Next Friday's NFP will tell us whether a taper or no taper will happen.If the market takes the NFP's figures negatively and the ending diagonal's support gave way,watch out.There will be hoards of wall streeters squatting outside the watering holes crying their hearts out for their mamas.

Unknown said...

The seemingly never ending QE policies have forced me to discard all the classical economics I studied at school. They simply don't work under the current environment. What does? Perhaps we should all settle for greed and more greed over all else and damn the future consequences.

OwYang said...

so many doomsayer. at the end of the day, life goes on.

as for QE, i believe the market has already factor in.

whatever crashes the market in the near future will be something unforseen, the adam smith's invisible hand. who knows? a super mega quake in califonia? or some viral infection? or a military conflict between china and japan?

Kevin Wong said...

Eventually, somebody will get his/her prediction right on the timing of the next market rout. But, what's the chances of that same persons be able to to repeat th same feat again? Its like trying to buy at market bottom & selling at market top repeatedly! So, i don't bother trying to predict pprice/market top - just sell, when its clear fundamentals & trend had clearly changed.
Be a contrarian, but ddon't ttime, outsmart market or fight mart TREND - at least thats what i learned since started investing back in 1994.

bruno said...

Our S&P shorts at 1771 with stops at 1863.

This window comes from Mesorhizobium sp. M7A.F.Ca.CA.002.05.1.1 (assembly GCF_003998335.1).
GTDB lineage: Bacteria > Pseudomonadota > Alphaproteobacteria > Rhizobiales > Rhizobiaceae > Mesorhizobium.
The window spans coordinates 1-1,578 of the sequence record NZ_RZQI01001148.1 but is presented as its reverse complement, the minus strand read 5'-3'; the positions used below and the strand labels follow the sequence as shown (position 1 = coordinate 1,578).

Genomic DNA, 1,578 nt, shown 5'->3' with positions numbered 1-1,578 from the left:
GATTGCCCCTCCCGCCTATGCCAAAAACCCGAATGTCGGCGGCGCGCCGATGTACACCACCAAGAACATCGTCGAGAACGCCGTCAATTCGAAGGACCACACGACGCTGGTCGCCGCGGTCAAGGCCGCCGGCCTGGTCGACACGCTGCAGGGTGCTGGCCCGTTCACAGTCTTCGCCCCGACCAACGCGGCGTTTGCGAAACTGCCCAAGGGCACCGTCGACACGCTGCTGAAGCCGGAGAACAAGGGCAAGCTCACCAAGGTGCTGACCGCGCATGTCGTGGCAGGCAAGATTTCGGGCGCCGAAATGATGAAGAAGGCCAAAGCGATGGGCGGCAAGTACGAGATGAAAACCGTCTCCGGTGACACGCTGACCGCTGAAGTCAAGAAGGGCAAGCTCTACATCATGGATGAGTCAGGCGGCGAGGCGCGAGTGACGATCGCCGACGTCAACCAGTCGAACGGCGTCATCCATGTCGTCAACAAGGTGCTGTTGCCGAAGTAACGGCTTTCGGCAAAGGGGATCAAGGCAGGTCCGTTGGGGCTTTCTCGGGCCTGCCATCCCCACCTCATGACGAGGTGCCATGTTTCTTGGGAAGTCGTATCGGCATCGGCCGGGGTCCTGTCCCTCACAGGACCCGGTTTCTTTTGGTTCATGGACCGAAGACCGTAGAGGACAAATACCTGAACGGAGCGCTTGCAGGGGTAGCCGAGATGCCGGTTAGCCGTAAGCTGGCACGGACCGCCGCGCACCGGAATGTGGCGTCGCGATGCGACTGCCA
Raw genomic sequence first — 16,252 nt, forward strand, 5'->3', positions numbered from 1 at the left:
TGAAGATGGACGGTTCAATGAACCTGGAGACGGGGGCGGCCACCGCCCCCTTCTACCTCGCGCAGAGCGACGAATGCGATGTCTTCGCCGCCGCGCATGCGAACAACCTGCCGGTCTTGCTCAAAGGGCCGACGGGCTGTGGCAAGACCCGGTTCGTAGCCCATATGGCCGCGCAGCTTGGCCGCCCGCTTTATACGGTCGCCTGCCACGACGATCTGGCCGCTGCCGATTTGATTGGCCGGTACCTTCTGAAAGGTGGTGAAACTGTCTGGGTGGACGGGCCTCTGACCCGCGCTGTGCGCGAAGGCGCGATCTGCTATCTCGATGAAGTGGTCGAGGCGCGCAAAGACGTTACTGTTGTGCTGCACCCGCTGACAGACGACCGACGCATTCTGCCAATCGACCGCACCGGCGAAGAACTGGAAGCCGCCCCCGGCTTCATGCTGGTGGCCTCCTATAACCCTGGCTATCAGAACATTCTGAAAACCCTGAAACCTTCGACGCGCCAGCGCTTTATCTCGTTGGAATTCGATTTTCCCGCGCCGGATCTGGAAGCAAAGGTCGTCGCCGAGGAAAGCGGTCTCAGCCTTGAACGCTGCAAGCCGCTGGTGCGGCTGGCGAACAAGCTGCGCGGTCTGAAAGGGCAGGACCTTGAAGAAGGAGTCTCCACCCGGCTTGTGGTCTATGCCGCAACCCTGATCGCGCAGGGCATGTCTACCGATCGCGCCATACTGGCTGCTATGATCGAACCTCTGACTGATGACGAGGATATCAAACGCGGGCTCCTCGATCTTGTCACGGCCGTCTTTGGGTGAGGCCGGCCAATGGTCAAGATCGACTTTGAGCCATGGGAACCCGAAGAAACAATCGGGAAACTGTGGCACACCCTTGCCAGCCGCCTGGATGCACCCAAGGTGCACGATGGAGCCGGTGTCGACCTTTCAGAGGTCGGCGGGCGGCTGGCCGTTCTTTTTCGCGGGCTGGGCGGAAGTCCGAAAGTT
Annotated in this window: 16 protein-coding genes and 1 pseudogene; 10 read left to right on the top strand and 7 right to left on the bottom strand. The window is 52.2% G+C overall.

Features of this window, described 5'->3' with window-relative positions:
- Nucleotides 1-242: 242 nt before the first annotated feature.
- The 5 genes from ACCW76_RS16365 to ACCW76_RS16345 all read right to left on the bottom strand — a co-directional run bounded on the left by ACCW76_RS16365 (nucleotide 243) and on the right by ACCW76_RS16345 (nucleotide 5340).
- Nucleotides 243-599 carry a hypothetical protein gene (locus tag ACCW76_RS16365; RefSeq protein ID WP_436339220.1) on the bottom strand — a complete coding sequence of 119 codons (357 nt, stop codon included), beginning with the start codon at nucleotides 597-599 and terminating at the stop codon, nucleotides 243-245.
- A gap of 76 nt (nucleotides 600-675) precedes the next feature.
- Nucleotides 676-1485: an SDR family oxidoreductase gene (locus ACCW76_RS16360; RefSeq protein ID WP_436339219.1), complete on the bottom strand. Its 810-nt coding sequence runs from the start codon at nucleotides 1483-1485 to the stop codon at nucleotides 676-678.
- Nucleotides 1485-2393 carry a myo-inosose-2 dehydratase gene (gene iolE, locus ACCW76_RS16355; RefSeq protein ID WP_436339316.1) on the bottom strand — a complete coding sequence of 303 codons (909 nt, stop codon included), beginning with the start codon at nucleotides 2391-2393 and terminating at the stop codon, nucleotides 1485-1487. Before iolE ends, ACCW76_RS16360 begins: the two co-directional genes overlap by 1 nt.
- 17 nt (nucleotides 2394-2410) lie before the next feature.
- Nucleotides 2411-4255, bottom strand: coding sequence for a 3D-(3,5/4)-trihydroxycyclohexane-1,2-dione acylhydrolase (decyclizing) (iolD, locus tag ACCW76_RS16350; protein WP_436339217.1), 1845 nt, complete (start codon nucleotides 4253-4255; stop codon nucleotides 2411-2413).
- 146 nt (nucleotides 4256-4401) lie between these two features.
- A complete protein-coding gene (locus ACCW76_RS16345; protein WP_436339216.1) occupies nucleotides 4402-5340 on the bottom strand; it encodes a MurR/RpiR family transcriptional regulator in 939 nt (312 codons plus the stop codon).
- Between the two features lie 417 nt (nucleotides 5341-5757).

Euro shorts at 1.3555 with stops at 1.3828,200 pips from broken trendline(resistance) measured from today.

Usd/SF long at .9080.Stops at .8828 200 pips measured today at the broken trendline(support).

Further sell orders for the S&P are cancelled as I will be doing my yearly pilgrimage paying homage to the polars and the Eskimos this weekend.Trailing stops will kick in when we are comfortably in the money.

"A wonderful,cheerful and prosperous New Year and Happy Holidays to all.Cheers".

hishamh said...

I should note here that the ECB is not conducting QE in the manner of the Fed, the BoE or the BoJ. All asset purchases by the ECB are immediately sterilised, which means that new money is removed as soon as it is issued. The only net effect (so the ECB hopes) is on long term interest rates. Small wonder Europe hasn't really recovered.

@Khunie Singh

To answer your question, QE (or its cessation) doesn't effect normal loan operations at all. In the modern financial system, money is not required to issue loans - the act of lending itself creates money.

So the whole meme that money created by QE will eventually find itself into conumer and business hands, and thus trigger higher inflation, is inherently false.

The main effect is and has been on asset prices (wealth effect) and long term interest rates. Reduction and cessation of QE will therefore mainly hit financial markets, and raise borrowing costs.

Malaysia Investor said...

85% of trande transaction in the world is done in USD. How can the USD be obsolete?

As long as American is the biggest consumer in the world, there is no other currency in this world that will replace USD. When Chinese or any other country manufacturer export to USA, the business transaction is done in USD. So with so much USD receive from the exporter, they have to change it with the central bank to yuan for domestic usage.

End up, many central banks in the world has a lot of USD. AS for China case, what does the Central Bank of CHina do with the USD? They dump it back into USA by buying the US treasury bond.

SO tell me, how is USD going to be obsolete?